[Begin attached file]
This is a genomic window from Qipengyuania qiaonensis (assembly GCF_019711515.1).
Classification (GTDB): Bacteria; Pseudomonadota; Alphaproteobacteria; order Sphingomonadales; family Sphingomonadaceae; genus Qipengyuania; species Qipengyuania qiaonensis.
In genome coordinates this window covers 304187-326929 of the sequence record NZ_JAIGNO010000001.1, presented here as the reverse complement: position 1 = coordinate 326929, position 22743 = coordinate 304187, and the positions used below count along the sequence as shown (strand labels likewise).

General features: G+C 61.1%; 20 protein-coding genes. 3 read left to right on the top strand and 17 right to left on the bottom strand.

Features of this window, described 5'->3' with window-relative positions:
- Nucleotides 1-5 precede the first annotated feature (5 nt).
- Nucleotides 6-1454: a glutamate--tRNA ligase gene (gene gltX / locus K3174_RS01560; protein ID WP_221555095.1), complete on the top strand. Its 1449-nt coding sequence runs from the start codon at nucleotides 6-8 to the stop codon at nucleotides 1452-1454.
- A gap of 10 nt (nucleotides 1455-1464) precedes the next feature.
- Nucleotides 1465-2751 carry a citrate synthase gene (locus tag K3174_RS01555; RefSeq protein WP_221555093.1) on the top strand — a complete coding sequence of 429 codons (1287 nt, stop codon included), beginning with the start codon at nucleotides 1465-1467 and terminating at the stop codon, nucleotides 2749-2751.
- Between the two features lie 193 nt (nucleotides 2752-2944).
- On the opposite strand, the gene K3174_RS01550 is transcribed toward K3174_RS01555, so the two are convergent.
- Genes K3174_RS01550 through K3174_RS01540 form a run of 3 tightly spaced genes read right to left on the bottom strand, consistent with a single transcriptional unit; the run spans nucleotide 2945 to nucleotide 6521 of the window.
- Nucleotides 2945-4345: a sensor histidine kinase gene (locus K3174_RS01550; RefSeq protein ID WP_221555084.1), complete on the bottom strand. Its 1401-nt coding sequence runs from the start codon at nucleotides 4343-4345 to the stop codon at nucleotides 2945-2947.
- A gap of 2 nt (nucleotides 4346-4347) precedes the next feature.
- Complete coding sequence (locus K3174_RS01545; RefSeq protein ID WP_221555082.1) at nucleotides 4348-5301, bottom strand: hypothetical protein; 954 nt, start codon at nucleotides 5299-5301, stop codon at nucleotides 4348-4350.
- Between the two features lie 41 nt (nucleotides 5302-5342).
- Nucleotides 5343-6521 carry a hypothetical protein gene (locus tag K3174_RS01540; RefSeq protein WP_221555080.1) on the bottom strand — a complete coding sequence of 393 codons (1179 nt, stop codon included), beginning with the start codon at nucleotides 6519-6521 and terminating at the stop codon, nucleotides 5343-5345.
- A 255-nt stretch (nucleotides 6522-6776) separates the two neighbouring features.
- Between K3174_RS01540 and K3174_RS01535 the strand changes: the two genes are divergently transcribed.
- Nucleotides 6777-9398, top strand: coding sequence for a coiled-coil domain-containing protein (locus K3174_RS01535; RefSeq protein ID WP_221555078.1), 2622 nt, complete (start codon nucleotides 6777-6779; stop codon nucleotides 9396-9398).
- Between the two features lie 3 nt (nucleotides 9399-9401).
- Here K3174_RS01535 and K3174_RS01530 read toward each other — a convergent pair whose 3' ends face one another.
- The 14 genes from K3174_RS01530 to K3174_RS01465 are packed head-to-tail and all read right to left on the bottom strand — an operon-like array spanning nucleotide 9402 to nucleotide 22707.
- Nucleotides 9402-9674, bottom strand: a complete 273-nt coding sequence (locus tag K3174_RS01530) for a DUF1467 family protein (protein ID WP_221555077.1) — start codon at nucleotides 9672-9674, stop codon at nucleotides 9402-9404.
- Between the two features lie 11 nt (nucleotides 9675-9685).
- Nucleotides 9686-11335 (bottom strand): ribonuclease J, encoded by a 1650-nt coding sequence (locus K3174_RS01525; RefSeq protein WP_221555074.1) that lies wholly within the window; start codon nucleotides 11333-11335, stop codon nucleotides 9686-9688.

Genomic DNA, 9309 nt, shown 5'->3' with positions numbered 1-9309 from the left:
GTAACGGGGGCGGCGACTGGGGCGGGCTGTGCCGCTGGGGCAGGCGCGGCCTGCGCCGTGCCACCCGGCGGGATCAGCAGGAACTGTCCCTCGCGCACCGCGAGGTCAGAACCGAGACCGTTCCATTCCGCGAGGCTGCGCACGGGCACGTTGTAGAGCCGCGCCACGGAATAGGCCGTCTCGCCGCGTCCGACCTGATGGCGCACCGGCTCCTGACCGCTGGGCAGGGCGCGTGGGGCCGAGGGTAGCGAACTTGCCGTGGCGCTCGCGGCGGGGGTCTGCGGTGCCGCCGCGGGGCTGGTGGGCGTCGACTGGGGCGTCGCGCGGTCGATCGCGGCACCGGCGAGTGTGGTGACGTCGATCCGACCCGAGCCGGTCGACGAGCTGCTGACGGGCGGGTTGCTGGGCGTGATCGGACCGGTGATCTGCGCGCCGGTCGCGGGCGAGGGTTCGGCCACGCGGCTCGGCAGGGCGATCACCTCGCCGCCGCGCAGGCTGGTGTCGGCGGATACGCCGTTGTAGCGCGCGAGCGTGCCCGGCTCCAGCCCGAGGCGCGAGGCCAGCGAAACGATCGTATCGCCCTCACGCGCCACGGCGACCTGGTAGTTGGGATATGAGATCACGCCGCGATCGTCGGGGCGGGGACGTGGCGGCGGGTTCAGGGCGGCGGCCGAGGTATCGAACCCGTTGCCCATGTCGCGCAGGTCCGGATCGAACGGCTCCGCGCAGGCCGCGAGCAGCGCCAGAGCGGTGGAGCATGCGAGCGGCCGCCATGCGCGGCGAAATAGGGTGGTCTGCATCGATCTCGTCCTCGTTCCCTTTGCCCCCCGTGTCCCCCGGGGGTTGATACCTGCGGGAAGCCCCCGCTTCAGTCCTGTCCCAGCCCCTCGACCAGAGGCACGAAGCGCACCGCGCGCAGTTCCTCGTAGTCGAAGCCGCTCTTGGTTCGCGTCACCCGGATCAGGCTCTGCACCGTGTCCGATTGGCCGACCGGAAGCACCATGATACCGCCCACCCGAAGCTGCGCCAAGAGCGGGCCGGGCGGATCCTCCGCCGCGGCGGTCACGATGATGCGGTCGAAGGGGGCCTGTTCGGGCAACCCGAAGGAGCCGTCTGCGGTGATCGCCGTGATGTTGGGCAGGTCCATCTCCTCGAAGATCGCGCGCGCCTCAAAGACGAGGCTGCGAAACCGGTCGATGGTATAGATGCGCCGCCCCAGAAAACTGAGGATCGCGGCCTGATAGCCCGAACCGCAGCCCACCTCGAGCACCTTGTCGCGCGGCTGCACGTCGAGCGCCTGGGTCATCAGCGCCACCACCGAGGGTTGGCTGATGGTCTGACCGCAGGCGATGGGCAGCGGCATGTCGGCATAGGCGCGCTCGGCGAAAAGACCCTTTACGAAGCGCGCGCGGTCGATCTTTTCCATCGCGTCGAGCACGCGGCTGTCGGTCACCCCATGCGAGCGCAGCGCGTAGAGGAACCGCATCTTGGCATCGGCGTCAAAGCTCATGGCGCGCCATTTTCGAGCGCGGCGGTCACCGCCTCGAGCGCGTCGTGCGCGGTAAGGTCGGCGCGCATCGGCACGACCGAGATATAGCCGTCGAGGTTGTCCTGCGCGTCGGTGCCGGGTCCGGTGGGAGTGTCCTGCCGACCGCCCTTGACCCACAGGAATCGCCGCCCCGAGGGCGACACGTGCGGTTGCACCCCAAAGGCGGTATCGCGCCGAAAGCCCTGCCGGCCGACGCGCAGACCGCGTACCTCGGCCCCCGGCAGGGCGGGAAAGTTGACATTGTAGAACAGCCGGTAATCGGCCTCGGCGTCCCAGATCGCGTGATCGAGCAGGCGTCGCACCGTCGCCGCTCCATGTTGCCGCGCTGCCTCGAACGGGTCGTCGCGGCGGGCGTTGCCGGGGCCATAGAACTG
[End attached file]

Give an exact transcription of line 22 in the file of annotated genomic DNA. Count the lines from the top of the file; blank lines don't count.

- Here K3174_RS01535 and K3174_RS01530 read toward each other — a convergent pair whose 3' ends face one another.